The best way to mark 75 years of the NHS is to admit it has reached retirement age - John McLellan

When consultants earning up to £120,000 a year are threatening strike action, the 75th anniversary of the NHS’s founding is hardly a moment for celebration.
Scotland’s junior doctors are set for three days of strike action from July 12 to 15Scotland’s junior doctors are set for three days of strike action from July 12 to 15
Scotland’s junior doctors are set for three days of strike action from July 12 to 15

If professionals in the top 1 per cent of earners are about to down tools along with their junior doctor colleagues, there is little doubt the system is broken. Scottish consultants have not officially decided to follow their English counterparts, but the chair of the British Medical Association’s Scottish Consultants Committee, Tayside cardiologist Alan Robertson, last week made their support clear.

“It is clear that should the Scottish Government go on deprioritising us – both in terms of pay, but also around things such as pension contribution rates, a lack of a clear plan to retain senior doctors and how they compensate us for giving up time to cover shifts during the junior doctor strike ─ then there is no doubt we will be stepping up our response accordingly,” he said.

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Having been under a cardiac surgeon’s scalpel myself, I have every admiration and gratitude for their skill, but threatening to withdraw services should be a matter of shame when they earn more than most people’s wildest dreams and look forward to excellent public sector pensions while waiting lists reach record lengths.

Lothian adults wait over nine months for “routine” cardiac surgery and for routine orthopaedic surgery ─ straightforward for the surgeon, but the relief of crippling pain for the patient ─ the average wait is two and a half years. If evidence is needed for the effect of centralised state control on a key service, this is it, because the basic problems ─ lack of staff and capacity ─ are the products of an inefficient service not designed for huge growth of an ageing population.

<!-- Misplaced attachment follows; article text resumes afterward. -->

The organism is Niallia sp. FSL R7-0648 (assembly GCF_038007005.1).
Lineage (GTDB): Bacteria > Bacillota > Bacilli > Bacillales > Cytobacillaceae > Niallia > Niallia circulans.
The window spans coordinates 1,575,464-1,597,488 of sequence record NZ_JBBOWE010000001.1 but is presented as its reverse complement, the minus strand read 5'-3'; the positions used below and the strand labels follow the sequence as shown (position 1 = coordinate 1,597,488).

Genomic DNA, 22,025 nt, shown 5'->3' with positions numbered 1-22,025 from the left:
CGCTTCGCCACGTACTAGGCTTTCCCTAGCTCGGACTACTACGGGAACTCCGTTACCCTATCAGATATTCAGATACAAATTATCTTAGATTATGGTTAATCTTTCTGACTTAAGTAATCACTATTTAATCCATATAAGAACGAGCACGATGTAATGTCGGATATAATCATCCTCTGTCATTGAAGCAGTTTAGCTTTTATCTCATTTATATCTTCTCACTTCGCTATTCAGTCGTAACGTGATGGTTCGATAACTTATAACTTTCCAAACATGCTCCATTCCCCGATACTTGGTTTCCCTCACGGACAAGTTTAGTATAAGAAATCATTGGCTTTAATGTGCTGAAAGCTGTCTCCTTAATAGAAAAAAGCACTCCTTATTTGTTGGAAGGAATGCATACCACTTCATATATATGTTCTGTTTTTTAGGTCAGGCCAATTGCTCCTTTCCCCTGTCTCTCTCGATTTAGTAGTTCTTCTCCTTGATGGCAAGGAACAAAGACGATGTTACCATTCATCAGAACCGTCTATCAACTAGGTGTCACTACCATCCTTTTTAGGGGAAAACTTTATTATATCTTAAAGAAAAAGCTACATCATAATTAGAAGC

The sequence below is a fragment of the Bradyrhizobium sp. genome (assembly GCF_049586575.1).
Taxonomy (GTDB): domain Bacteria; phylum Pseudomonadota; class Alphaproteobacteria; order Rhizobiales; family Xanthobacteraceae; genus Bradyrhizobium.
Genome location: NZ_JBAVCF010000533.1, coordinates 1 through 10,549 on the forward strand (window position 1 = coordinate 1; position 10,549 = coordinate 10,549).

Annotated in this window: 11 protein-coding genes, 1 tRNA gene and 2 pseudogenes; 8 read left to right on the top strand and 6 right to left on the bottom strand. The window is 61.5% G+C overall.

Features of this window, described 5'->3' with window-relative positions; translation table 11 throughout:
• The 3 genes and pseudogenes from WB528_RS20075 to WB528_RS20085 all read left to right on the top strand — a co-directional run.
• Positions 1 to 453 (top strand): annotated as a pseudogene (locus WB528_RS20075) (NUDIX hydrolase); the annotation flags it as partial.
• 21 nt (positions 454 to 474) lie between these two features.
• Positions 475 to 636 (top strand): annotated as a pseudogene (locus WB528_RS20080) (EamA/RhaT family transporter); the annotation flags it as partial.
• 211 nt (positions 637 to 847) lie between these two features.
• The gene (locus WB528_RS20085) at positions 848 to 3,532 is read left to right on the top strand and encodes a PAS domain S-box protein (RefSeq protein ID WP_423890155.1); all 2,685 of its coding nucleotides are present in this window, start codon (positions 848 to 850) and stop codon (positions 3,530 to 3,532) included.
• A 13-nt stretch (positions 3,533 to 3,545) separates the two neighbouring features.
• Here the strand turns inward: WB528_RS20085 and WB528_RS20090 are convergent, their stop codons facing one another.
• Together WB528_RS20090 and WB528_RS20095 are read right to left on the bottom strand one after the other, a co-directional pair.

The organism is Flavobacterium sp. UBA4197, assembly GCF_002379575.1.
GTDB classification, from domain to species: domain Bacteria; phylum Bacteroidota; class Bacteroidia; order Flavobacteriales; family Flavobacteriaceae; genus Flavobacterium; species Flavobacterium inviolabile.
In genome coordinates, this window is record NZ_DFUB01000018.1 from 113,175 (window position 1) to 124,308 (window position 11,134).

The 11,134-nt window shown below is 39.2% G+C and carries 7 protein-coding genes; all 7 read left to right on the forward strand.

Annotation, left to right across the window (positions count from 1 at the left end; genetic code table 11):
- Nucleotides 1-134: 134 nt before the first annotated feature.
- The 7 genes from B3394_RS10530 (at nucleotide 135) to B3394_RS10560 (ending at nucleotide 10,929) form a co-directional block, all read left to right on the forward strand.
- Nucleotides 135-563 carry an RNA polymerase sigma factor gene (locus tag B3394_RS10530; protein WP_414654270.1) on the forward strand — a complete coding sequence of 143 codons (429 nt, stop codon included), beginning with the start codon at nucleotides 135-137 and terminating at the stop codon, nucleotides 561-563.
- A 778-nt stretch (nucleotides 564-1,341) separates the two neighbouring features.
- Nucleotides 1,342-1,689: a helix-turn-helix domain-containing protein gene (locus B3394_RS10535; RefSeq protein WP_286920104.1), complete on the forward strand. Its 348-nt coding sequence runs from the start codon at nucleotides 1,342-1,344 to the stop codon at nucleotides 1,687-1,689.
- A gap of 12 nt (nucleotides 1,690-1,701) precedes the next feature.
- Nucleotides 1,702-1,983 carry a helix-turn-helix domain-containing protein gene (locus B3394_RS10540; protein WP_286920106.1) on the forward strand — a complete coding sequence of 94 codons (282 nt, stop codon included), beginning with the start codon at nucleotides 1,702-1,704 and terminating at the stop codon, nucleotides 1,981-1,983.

The “free at the point of need” single service principle worked when people only lived for a couple of years after retirement, and two world wars took care of demand. But with average lifespan in Edinburgh now 82 for women and 78 for men, and medical advances expected to sustain us in ill-health, the stress on what has become a national religion is unsustainable.

There are no quick fixes, as consultants know only too well, but throwing more money at the same system will just make it more expensive and do nothing to improve the care for people waiting anxiously for life-changing treatment.

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We accept that taking out insurance is necessary for our houses and cars, but the notion of health insurance and non-state provision is somehow politically beyond the pale, as SNP president Michael Russell has been reminded ever since it was included in his 2006 blueprint, “Grasping the Thistle”.

Yet every time you see your GP or dentist you visit a private practitioner, and the private sector is everywhere throughout the NHS. The NHS does not run hospices, and few complain. People are already voting with their feet, because without reform the market is already driving change.

It should not be resisted, but harnessed, but fears about a two-tier system (too late, it’s here already) means most patients joining lengthening waiting lists and becoming prisoner of the system’s inherent inefficiencies. Germany and France both have compulsory health insurance and far from the sky falling in, their outcomes are better.

The best way to mark 75 years of the NHS is to admit it has reached retirement age.